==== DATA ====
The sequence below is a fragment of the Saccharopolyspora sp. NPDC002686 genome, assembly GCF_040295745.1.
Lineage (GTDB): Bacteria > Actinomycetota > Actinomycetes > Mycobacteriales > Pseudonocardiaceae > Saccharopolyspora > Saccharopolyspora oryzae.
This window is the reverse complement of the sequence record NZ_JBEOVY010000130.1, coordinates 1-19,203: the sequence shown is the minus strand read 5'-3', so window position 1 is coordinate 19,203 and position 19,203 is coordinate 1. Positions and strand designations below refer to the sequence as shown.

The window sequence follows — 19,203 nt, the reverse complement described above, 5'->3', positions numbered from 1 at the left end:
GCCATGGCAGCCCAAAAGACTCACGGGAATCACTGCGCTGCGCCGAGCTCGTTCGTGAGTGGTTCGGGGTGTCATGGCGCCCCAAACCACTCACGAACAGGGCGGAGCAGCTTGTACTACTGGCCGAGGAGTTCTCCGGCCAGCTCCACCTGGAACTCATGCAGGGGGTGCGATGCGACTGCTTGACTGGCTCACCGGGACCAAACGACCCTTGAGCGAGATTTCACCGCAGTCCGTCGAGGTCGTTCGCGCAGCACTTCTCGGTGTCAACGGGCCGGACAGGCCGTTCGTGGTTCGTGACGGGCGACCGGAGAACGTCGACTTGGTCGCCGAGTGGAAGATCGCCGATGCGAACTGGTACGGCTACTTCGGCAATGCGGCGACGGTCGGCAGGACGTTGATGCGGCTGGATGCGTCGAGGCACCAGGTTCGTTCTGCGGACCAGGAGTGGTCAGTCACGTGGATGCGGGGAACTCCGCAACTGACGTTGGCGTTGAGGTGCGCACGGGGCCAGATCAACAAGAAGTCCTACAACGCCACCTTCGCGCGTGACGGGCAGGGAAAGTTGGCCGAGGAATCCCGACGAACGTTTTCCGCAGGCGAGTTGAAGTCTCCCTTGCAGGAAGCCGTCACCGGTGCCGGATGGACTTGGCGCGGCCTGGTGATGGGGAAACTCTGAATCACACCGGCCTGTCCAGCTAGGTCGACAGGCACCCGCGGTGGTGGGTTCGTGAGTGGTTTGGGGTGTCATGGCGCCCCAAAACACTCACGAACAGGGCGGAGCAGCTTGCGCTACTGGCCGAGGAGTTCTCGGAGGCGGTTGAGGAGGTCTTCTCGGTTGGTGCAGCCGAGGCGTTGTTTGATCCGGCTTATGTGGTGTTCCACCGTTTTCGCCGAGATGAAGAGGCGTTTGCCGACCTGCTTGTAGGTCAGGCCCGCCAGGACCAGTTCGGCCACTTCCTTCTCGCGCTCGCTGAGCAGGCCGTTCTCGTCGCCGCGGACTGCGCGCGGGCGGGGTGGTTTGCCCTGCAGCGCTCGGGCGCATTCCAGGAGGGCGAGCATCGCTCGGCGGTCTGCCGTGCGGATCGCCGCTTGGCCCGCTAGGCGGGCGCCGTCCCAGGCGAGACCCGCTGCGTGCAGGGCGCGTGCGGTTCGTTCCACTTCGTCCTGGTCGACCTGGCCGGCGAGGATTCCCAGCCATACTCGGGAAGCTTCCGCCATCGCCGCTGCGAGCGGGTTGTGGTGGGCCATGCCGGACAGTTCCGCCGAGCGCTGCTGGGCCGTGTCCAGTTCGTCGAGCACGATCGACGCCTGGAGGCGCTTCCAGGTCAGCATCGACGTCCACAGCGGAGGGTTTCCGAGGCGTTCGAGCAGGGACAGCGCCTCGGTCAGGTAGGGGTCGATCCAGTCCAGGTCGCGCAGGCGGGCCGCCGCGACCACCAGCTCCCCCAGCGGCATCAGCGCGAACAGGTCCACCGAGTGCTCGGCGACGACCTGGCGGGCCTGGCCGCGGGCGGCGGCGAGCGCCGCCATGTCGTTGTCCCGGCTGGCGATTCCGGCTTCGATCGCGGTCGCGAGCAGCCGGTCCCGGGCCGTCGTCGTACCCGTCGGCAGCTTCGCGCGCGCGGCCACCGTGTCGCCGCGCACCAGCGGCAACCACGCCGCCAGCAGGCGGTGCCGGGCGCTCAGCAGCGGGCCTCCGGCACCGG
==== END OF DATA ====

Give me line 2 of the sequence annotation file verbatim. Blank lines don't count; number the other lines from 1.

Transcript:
Lineage (GTDB): Bacteria > Actinomycetota > Actinomycetes > Mycobacteriales > Pseudonocardiaceae > Saccharopolyspora > Saccharopolyspora oryzae.